Beyond his iconic movie roles, Al Pacino is a consummate man of the theatre. His 1996 documentary, Looking For Richard, explored Shakespeare's Richard III, a role Pacino played on Broadway in 1979. Pacino had already won a Tony award a decade earlier for his career-launching performance in Don Peterson's play, Does A Tiger Wear A Necktie?
More recently Pacino played Shylock in The Merchant of Venice and appeared in a revival of David Mamet's Glengarry Glen Ross. Mamet wrote China Doll, which has just been on Broadway, especially for Pacino. It was while appearing in a 1983 revival of Mamet's American Buffalo that Pacino first thought about filming a play that had lived with him since his early days at New York's legendary Actor's Studio.
The Local Stigmatic was an early work by poet and doyen of London's 1960s counter-cultural underground, Heathcote Williams, and was first performed at Edinburgh's Traverse Theatre in 1966 in a double bill with The Dwarves, a short work by Harold Pinter.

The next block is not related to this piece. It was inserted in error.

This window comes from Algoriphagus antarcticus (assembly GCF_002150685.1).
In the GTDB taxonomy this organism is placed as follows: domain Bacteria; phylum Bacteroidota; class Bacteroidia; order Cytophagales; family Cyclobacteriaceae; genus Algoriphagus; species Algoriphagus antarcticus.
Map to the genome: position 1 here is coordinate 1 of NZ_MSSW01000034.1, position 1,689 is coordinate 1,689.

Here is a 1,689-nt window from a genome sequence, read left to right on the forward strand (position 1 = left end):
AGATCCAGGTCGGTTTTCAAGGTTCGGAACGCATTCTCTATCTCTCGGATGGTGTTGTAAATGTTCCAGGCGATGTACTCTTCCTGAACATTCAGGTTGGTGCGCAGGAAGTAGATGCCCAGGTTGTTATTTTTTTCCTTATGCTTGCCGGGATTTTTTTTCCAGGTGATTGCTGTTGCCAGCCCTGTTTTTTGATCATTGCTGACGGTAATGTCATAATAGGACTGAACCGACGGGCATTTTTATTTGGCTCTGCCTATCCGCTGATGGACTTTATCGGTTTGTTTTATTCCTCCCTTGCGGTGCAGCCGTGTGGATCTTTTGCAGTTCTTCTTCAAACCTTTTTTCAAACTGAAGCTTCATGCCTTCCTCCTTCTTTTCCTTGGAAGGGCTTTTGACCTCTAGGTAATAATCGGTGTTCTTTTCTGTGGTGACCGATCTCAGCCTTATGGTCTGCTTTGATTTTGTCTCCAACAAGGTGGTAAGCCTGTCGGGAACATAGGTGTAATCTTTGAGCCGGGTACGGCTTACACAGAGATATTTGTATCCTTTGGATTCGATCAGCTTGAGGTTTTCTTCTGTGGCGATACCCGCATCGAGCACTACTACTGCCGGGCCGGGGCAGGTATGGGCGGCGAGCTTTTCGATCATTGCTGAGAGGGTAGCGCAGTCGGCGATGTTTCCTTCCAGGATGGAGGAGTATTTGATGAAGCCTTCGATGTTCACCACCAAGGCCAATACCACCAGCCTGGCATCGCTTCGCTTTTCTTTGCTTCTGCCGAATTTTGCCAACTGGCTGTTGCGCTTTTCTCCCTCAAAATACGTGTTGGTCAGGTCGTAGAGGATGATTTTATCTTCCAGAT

Williams' play focuses on two men, Graham and Ray, who spend their time at the greyhound track or in the pub. It is in the latter they spot a well-known actor whose image appears in one of the celebrity magazines that Graham laps up. Fan-boy fawning turns to vicious retribution, however, as they walk the actor home.
Pacino first acted in The Local Stigmatic in 1968, and eventually appeared in an Off-Broadway production that looked set to close after one night before Jon Voight stepped up to fund a week-long run. Pacino returned to The Local Stigmatic six years later with his Godfather co-star John Cazale, and he eventually produced David Wheeler's 1990 film version, playing Graham opposite Paul Guilfoyle as Ray. While never commercially released, it appeared on DVD as part of an Al Pacino box set released in 2007.
Given both Pacino and Williams' ambivalence towards fame, Graham's defining statement to Ray becomes a manifesto for both men.
"Fame is the first disgrace,” says Graham, “because God knows who you are. God knows who YOU are.”
The Herald, May 16th 2015ends